Plastic wastage is also causing enough problems for the oceanic realms. Sometimes the marine debris is mistaken as food, and sperm whales swallow it. But as the flotsam and jetsom are not suitable for digestion, the little marine mammals suffer considerable pain, injury, and eventually death.
Oil spills also make the ocean unworthy of living for marine animals. So yeah, pollution is a real problem for the surviving dwarf whales.
Entanglement in fishing gear
Fishing gear has posed a grave threat to the existence of sperm whales. The tropical waters are a favored fishing ground for sourcing various high-value fishes. But dwarf sperm whales may get entangled in the fishing gear and dragged for a long time, leading to exhaustion, injury suffocation, and death.
Even surviving a netting encounter can result in serious injury that could impact reproduction.
Parasite infestation is a common problem in dwarf sperm whales. Excessive parasites lead to intestinal problems.
Moreover, stranded whales often face heart and immune system failure. These diseases are reducing their numbers with early deaths.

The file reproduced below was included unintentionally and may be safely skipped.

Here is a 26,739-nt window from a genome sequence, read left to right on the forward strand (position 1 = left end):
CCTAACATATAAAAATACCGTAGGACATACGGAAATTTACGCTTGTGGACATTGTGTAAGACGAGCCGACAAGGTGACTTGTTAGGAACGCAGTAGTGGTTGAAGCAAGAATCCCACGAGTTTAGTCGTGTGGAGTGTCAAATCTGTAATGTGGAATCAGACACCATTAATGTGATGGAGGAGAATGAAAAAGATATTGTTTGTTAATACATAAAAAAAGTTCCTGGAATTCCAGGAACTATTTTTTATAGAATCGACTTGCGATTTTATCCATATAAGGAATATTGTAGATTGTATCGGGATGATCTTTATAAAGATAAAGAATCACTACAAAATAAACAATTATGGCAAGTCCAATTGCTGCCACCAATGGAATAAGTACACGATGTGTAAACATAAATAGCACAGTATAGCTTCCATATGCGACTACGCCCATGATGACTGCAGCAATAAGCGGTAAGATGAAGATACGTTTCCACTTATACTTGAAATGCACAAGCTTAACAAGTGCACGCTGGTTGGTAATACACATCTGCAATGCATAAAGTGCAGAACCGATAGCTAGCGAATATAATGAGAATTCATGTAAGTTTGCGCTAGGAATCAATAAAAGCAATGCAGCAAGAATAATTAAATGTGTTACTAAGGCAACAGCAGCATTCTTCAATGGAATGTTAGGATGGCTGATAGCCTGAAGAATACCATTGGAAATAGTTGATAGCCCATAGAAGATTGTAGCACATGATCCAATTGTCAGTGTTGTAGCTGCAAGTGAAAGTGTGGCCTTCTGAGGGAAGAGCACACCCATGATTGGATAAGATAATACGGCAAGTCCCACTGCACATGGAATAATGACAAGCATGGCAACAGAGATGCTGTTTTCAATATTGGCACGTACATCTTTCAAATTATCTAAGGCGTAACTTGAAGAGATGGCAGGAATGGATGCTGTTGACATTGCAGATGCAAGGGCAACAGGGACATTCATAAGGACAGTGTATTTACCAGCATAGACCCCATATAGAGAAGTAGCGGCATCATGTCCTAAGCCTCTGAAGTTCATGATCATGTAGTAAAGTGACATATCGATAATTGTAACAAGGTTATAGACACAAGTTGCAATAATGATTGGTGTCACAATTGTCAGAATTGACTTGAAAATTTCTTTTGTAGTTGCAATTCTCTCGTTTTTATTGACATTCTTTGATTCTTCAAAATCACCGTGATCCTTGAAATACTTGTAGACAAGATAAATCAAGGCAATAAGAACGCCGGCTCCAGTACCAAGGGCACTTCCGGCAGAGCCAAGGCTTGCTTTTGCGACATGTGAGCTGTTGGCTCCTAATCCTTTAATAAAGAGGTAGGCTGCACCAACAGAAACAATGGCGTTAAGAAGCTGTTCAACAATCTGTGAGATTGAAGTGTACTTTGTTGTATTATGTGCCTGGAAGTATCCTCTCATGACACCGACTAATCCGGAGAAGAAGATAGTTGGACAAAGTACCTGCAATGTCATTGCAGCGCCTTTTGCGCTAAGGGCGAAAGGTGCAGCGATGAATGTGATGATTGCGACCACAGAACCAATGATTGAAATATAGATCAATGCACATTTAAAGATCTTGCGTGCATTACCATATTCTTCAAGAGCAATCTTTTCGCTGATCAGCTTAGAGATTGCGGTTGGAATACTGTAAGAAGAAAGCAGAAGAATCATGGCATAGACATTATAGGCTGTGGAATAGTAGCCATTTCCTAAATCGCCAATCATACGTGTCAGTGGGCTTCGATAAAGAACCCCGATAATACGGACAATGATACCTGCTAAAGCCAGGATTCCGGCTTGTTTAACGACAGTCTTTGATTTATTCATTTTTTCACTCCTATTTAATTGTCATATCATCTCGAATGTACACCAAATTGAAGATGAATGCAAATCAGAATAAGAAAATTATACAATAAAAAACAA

Another natural threat is the food habits of other whale species like killer whales. Large sharks also prey on dwarf sperm whales. As these large predators prey on this vulnerable species their numbers decrease.
Oceans are home to millions of marine species. But humans have taken over the waters for several purposes. The number of sea vessels has only ever increased since the beginning of human civilization.
Sea vessels often strike the dwarf whales unintentionally. Dwarf sperm whales love to bask just below the surface in the epipelagic zones. Unfortunately, as a result of these habits, they are sometimes hit by ships and boats. This causes injury and frequently an untimely death.
Climate change will continue to have a wide range of impacts on the ocean. Dwarf sperm whales are also affected by it. As oceanic temperatures change, they will likely lose more of their habitats, and it will threaten their food availability.
Already overfishing has caused considerable damage to their food habits. Now they might lose their home as well.
One of the main threats for these toothed whale species is the noise pollution caused by humans. The sound echolocation technique is the mean of whales’ communication and finding food.
When these sounds are interrupted, they confuse their prey with boats, have their navigator lines muddled, and even have their migratory behavior interfered with.
Scientists have found a considerable change in whales’ behavior when they are affected by ocean noise. As a result, they are often displaced, stranded from the pods, lose their migratory line and even end up in inland rivers.
Some research shows that noise pollution causes stress and hormonal imbalance in physeter macrocephalus.
See Related: Causes of Extinction You Should Know About
Dwarf Sperm Whale Conservation Efforts